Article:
Peggy's Cove! Day and eve scenes...
A red fox stop to stare on Brule Point Road.
The Brule Shore sand flats are just our the front door during low tide.
The Brule Shore sand flats are just down the front steps at low tide.
What's "What" In Nova Scotia:
A lowdown of facts & factoids for visitors. Did you know?
The name Nova Scotia is latin for New Scotland, reflecting our original settlers.
Nova Scotia is closer to Dublin, Ireland than it is to Victoria, BC, Canada.
It is illegal for a taxi or limo driver to wear a t-shirt while on the job in Halifax.
Scenic Point Pleasant Park in Halifax, Nova Scotia is still technically owned by Britain.
There are 160 lighthouses in Nova Scotia. More than any other province in Canada.
Blueberries are the official berry of Nova Scotia.
Oxford, Nova Scotia is the wild blueberry capital of Canada. Over 1000 Nova Scotia producers sell $70 million worth of blueberries each year.
The only salt mine in Nova Scotia is the bustling Windsor Mine in Pugwash.
121 victims from the TITANIC are buried in 3 Halifax cemeteries. You can visit their graves.
3 % of Canada's population resides in Nova Scotia. It is the 2nd smallest province in Canada. Yes, PEI is smaller.
As a key player in "Operation Yellow Ribbon" Nova Scotia received and welcomed an additional 40 flights, 8000 passengers mainly headed to the US, after the FAA shutdown US airspace on September 11, 2001 (Gander Newfoundland handled 39 flights - 6600 passengers). Nova Scotia received the most passengers of any Canadian airport. For 5-6 days, the city opened its doors and Nova Scotians opened their hearts and homes. Halifax arranged for accommodation and food filling up homes, hotels, sports arenas, high schools and more... Some passengers were also bused to the Annapolis Valley.
The Bay of Fundy does have the highest tides in the world. True!
Due to extreme tides and shallow strait waters, the warmest ocean waters in Canada are located on the Northumberland shore. Also touted as the warmest water North of Virginia, you can swim in 25 degrees Celsius (Up to 77 degrees Fahrenheit) salt water during the height of the summer.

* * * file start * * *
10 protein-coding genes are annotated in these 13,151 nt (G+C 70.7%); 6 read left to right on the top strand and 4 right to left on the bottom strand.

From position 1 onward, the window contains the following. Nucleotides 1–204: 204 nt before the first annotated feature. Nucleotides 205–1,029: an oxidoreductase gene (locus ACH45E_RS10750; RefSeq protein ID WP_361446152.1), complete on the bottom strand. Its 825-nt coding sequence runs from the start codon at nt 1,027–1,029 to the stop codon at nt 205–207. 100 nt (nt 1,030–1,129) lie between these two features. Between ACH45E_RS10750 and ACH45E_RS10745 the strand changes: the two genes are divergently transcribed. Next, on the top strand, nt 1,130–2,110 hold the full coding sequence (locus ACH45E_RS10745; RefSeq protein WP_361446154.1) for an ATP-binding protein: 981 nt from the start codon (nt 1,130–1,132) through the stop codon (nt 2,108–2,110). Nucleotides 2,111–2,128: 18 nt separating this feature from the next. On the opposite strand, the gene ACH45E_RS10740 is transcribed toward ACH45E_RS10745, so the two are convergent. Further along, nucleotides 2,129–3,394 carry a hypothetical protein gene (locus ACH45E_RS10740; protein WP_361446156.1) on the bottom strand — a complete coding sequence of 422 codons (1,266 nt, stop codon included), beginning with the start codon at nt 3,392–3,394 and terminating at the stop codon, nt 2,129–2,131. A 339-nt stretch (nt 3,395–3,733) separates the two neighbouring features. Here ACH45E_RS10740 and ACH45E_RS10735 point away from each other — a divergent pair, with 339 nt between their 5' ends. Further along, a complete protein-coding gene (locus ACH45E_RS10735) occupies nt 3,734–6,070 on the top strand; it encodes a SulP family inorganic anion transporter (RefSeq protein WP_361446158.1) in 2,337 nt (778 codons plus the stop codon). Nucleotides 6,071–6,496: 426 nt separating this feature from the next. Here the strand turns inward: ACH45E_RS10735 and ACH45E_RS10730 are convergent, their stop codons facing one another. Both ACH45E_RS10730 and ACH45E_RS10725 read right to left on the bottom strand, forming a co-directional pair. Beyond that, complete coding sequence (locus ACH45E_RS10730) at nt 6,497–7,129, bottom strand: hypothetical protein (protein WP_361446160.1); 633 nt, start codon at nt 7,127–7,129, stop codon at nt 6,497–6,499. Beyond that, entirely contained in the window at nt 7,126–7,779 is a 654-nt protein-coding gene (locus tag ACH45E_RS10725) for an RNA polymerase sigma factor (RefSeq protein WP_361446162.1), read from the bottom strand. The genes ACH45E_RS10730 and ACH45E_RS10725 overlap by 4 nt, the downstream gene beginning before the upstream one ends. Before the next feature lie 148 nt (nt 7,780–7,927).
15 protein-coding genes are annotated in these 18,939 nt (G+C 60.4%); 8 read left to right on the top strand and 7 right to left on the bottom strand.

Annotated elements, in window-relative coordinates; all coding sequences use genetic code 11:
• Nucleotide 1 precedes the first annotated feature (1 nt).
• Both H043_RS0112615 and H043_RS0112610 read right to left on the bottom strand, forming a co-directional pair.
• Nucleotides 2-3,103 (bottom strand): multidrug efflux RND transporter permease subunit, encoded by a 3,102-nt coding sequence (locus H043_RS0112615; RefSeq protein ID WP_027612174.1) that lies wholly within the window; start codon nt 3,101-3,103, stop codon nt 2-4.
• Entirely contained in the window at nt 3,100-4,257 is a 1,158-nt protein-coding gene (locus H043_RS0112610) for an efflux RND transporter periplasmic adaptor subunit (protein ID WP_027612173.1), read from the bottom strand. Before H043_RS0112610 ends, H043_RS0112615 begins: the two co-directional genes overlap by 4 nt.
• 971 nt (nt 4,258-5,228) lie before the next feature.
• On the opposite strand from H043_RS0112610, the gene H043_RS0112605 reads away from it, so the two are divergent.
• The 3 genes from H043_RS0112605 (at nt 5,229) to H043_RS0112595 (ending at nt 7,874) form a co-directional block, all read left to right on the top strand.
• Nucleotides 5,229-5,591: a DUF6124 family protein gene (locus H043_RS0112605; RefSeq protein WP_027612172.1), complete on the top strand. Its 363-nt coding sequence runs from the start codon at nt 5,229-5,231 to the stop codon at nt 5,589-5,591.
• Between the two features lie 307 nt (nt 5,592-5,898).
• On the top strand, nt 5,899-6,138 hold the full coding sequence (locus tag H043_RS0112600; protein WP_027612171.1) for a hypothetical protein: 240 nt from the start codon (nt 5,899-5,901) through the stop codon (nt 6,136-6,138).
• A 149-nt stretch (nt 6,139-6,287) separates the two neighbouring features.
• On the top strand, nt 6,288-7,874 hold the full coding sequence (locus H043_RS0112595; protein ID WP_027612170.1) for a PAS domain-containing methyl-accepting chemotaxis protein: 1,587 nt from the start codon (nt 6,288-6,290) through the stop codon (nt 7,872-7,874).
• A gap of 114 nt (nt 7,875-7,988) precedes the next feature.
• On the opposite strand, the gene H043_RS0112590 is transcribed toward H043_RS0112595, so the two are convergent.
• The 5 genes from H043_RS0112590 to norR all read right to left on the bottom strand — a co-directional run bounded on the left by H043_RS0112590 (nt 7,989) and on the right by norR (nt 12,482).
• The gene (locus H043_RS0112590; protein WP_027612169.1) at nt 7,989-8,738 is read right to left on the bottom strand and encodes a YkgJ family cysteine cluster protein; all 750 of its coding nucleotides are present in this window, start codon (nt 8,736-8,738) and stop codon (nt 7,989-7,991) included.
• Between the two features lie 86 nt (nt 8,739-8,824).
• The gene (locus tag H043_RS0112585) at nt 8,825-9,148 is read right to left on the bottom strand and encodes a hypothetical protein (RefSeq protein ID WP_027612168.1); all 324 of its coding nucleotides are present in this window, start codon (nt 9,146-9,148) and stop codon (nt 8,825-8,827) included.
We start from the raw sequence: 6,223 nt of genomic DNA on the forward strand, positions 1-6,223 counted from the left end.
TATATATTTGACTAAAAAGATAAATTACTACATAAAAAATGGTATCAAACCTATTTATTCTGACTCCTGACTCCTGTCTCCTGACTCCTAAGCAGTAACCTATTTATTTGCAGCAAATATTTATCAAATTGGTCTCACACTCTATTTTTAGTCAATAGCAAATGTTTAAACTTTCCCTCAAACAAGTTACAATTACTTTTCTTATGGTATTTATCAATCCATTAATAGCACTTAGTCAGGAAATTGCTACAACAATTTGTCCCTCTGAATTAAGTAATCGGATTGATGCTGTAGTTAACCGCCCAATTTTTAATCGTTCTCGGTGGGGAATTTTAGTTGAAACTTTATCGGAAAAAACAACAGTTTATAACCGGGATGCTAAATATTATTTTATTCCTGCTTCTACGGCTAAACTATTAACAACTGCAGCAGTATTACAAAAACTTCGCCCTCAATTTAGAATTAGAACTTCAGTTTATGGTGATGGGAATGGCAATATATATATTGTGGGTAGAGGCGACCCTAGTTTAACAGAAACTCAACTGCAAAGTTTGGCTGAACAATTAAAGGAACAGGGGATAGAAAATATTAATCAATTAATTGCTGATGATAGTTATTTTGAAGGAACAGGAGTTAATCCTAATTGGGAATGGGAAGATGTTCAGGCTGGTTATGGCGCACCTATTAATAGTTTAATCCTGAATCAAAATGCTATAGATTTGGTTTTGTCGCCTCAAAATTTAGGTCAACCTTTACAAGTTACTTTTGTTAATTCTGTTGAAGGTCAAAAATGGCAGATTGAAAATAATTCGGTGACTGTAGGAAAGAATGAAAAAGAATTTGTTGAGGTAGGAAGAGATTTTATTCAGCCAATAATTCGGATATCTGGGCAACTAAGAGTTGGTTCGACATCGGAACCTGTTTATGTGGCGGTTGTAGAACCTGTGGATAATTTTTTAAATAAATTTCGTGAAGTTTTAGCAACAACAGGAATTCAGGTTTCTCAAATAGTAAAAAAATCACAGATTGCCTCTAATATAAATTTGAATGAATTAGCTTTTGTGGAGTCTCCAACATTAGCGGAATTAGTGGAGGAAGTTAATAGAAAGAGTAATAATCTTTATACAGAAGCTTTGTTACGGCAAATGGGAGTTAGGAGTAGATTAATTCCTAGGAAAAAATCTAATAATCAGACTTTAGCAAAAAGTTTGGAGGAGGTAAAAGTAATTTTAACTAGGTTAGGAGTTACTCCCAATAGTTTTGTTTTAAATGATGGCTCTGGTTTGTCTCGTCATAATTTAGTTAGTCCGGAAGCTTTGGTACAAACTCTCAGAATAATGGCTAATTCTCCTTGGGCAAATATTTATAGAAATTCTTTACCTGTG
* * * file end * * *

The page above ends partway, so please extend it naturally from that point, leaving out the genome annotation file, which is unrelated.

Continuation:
It takes 40 liters (10 gallons) of maple sap to produce 1 liter/1 quart of maple syrup. Eastern Canadian provinces produce 85% of the world's maple syrup. Birch syrup is also being discovered.
The Swiss Air Flight 111 Tragedy in 1998 resulted in incredible volunteer support and love from the local community. A beautiful tribute and memorial site at Whalesback overlooks Peggy's Cove. Some victims were buried there. Another memorial is located at Bayswater Beach, Lunenberg. These locations were chosen as they were major contributors in the local unwavering recovery effort, and both have clear lines of visibility to the crash site. Whalesback, Bayswater Beach and the crash site create a triangle. This triangle and its significance is reflected in the design of the actual memorials at both locations.
Nova Scotia is the birthplace of the donair. Greek Immigrant Peter Gamoulakos invented the Canadian version of the donair
(with Origins in Turkey)! Try it with extra veggies and the sauce on the side. Heaven.
Did you know that the largest exporter of seafood in Canada is Nova Scotia? In 2014, $827 million in seafood was exported, including $449 million in fresh lobster.
Nova Scotia leads the world for high quality fish and seafood with 3000 fishing operations and 360 food processing plants (305 of them are seafood plants).
Nova Scotia's top exports include tires with over a billion dollars worth shipped in 2014. As mentioned there is seafood, gases, wood pulp, rubber, lumber, plastics and we now grow loads of soy beans. The US is our biggest customer, followed by China, Mexico, UK, France, Turkey...
Many of us consider The Cabot Trail drive in Cape Breton to be one of the most beautiful road trips in the province.
The Atlantic Puffin lives in Northern Nova Scotia (and Newfoundland). They mate for life and lose their incredible bills each winter. They live to be 20 years old, are known to be bad fliers and great fishermen/swimmers.
The red fox is common in Nova Scotia and born into a litter of 1-10. Within that litter they can be varied colours including red, silver, brown and black. Yes, a red fox can be black. They can travel 250kms to find a home. A male fox is called a dog. A female fox is referred to as a vixen. So, this statement is technically correct - "The brown red fox was a dog."
Nova Scotia's population in early 2015 decreased to 942,ooo. Half of those people reside in the greater Halifax area.
The average house price in Nova Scotia in 2015 was $236k compared to $477k in Ontario and $632k in British Columbia.
In 2011, the National Post reported that Nova Scotia residents were the highest taxed in Canada.
When a Nova Scotian driver tailgates and drives within 1-3 feet of your back fender, racing and weaving, do not be alarmed. This is considered a polite way of asking you to get out of the way. Assure yourself that they mean no harm. That they have your best interests in mind. Your life is not in danger. They usually won't honk unless it is. Ok, ok, this one might be more of an opinion than a fact. Our opinion!!!
Youth alert. 59% of the population of Halifax is under the age of 45. Possible reason why? There are no less than 6 degree granting universities in the city. For comparision purposes, 47% of the population of Qualicum, BC are aged 65 years and older.
Nova Scotia has more bars and pubs per capita than any other place in the world. Really. Enjoy!
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